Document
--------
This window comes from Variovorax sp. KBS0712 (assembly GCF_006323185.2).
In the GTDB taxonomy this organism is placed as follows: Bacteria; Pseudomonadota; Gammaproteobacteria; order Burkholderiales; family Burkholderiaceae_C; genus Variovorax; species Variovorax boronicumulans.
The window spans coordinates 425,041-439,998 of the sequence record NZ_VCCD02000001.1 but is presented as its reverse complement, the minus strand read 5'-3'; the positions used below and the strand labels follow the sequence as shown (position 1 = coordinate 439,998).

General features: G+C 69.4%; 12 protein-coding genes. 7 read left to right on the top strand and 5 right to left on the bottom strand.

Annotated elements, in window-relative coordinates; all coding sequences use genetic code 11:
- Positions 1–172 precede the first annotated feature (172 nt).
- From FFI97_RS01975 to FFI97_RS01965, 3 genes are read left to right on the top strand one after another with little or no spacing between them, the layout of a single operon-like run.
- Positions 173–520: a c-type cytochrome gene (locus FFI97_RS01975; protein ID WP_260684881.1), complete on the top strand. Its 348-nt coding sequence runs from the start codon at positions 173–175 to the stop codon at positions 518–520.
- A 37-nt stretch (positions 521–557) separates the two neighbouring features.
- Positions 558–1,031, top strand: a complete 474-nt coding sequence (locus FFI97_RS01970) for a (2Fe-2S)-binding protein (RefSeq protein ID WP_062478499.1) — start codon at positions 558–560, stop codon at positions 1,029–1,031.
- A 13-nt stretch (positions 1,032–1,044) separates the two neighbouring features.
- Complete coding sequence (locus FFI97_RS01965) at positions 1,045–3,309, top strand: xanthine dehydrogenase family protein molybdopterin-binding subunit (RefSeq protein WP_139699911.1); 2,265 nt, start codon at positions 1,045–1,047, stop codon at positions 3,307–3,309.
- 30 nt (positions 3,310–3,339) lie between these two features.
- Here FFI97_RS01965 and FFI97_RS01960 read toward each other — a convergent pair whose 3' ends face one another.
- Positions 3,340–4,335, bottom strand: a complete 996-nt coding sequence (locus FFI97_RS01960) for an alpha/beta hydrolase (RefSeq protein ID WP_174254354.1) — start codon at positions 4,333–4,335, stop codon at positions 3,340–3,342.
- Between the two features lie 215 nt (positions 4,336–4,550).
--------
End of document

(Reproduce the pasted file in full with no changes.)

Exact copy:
This window comes from Variovorax sp. KBS0712 (assembly GCF_006323185.2).
In the GTDB taxonomy this organism is placed as follows: Bacteria; Pseudomonadota; Gammaproteobacteria; order Burkholderiales; family Burkholderiaceae_C; genus Variovorax; species Variovorax boronicumulans.
The window spans coordinates 425,041-439,998 of the sequence record NZ_VCCD02000001.1 but is presented as its reverse complement, the minus strand read 5'-3'; the positions used below and the strand labels follow the sequence as shown (position 1 = coordinate 439,998).

General features: G+C 69.4%; 12 protein-coding genes. 7 read left to right on the top strand and 5 right to left on the bottom strand.

Annotated elements, in window-relative coordinates; all coding sequences use genetic code 11:
- Positions 1–172 precede the first annotated feature (172 nt).
- From FFI97_RS01975 to FFI97_RS01965, 3 genes are read left to right on the top strand one after another with little or no spacing between them, the layout of a single operon-like run.
- Positions 173–520: a c-type cytochrome gene (locus FFI97_RS01975; protein ID WP_260684881.1), complete on the top strand. Its 348-nt coding sequence runs from the start codon at positions 173–175 to the stop codon at positions 518–520.
- A 37-nt stretch (positions 521–557) separates the two neighbouring features.
- Positions 558–1,031, top strand: a complete 474-nt coding sequence (locus FFI97_RS01970) for a (2Fe-2S)-binding protein (RefSeq protein ID WP_062478499.1) — start codon at positions 558–560, stop codon at positions 1,029–1,031.
- A 13-nt stretch (positions 1,032–1,044) separates the two neighbouring features.
- Complete coding sequence (locus FFI97_RS01965) at positions 1,045–3,309, top strand: xanthine dehydrogenase family protein molybdopterin-binding subunit (RefSeq protein WP_139699911.1); 2,265 nt, start codon at positions 1,045–1,047, stop codon at positions 3,307–3,309.
- 30 nt (positions 3,310–3,339) lie between these two features.
- Here FFI97_RS01965 and FFI97_RS01960 read toward each other — a convergent pair whose 3' ends face one another.
- Positions 3,340–4,335, bottom strand: a complete 996-nt coding sequence (locus FFI97_RS01960) for an alpha/beta hydrolase (RefSeq protein ID WP_174254354.1) — start codon at positions 4,333–4,335, stop codon at positions 3,340–3,342.
- Between the two features lie 215 nt (positions 4,336–4,550).